Wednesday, November 22, 2017

Thousand Trails the good and the bad.

We joined Thousand Trails (TT) very early on, before our full time adventures, almost as soon as we bought an RV.

There have been several changes to this blog over time. See the very bottom for the latest concerning the "NEW" sales campaign.

The reasons we did so, how we did so and why, and the pros and cons of becoming a TT member are laid out here based upon OUR SPECIFIC EXPERIENCES

Why did we buy in?
When we were starting we were looking at ways to get our camping costs below our self imposed $25 a night ( Back then we thought it might be difficult to do. Some friends in Escapees mentioned TT as a good source for cheap camping so I did some online research and based on their 30 nights a year free then $3 a night after that, plus the large number of TT parks shown country wide I decided we should go for it.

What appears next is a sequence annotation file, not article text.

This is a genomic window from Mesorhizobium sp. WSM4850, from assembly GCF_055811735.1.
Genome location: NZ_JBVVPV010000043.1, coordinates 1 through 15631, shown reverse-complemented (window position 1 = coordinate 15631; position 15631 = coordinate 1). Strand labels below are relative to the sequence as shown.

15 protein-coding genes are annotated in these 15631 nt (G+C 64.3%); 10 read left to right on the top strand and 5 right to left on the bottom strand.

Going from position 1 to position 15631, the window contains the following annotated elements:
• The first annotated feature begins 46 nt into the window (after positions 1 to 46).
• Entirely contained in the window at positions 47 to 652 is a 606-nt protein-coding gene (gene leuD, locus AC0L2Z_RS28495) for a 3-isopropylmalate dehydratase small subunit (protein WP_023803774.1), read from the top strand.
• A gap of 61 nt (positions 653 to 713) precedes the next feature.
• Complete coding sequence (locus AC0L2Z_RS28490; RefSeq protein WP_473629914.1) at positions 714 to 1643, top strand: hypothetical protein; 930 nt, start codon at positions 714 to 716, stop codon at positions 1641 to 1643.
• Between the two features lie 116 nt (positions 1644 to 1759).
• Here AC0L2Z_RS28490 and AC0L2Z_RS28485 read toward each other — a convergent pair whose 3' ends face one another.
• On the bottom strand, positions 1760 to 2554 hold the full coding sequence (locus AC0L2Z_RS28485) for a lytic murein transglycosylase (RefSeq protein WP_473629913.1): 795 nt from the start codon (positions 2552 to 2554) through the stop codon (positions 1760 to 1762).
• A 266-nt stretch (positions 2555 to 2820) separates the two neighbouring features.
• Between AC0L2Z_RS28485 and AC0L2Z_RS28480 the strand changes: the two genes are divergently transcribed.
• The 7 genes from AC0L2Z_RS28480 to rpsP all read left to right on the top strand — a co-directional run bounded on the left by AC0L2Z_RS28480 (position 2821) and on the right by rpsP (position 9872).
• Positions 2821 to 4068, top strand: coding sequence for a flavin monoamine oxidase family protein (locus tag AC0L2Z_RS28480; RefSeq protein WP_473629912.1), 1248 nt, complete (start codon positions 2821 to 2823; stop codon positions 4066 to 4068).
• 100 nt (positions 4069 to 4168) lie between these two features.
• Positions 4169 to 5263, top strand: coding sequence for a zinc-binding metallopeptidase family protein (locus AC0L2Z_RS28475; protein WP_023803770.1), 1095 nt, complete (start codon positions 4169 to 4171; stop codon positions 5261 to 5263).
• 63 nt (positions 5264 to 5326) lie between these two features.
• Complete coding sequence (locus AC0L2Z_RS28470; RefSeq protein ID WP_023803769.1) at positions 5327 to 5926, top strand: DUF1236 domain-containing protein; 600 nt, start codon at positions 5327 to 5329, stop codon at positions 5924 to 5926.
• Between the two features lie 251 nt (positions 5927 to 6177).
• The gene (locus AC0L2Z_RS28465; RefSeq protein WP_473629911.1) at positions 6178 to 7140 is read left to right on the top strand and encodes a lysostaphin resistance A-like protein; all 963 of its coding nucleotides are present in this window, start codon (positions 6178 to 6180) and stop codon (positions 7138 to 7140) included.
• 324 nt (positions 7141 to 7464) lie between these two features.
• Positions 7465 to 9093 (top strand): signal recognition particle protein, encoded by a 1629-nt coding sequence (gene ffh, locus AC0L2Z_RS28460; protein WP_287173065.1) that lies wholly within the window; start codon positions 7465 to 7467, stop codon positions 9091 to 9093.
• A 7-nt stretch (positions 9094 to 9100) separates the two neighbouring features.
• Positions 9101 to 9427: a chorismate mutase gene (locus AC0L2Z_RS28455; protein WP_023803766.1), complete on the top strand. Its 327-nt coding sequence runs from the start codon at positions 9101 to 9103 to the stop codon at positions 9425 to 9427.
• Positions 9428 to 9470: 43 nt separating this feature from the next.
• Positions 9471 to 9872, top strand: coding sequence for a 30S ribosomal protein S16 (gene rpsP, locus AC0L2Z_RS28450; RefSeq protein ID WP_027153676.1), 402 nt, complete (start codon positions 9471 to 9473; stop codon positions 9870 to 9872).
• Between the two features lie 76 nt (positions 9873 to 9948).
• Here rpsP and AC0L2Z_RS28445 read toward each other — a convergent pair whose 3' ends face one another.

How did we buy it?
The big thing you should be aware of is that TT sells memberships at their campgrounds and thru booths at RV shows. You can just roll up lay down your money and start camping, but doing it this way is the most expensive way of all! The salesmen are like timeshare or used car sales people. Pretty soon you'll have a membership with all the bells and whistles, longer stays, earlier reservations, more parks to stay at -- and an empty wallet.

There are other ways to get in to TT!
You can find “dealers” who resell “Used” memberships online. They will get you any level of membership much cheaper than you can buy it from a TT itself.
You can buy memberships on E-Bay or on Craigslist (Which is what we did).

How can that be? I hear you ask.

Well TT memberships are transferable FOR A FEE. Remember that when you come to buy one. The fee as I write this is $750. Not cheap but it can be worth it.

This means that you can buy somebody else's membership, pay the fee and off you go. BEWARE though that there are annual dues to pay which as I write this are $590 a year and if you buy a membership that is behind in dues you will have to pay the arrears in order to go camp.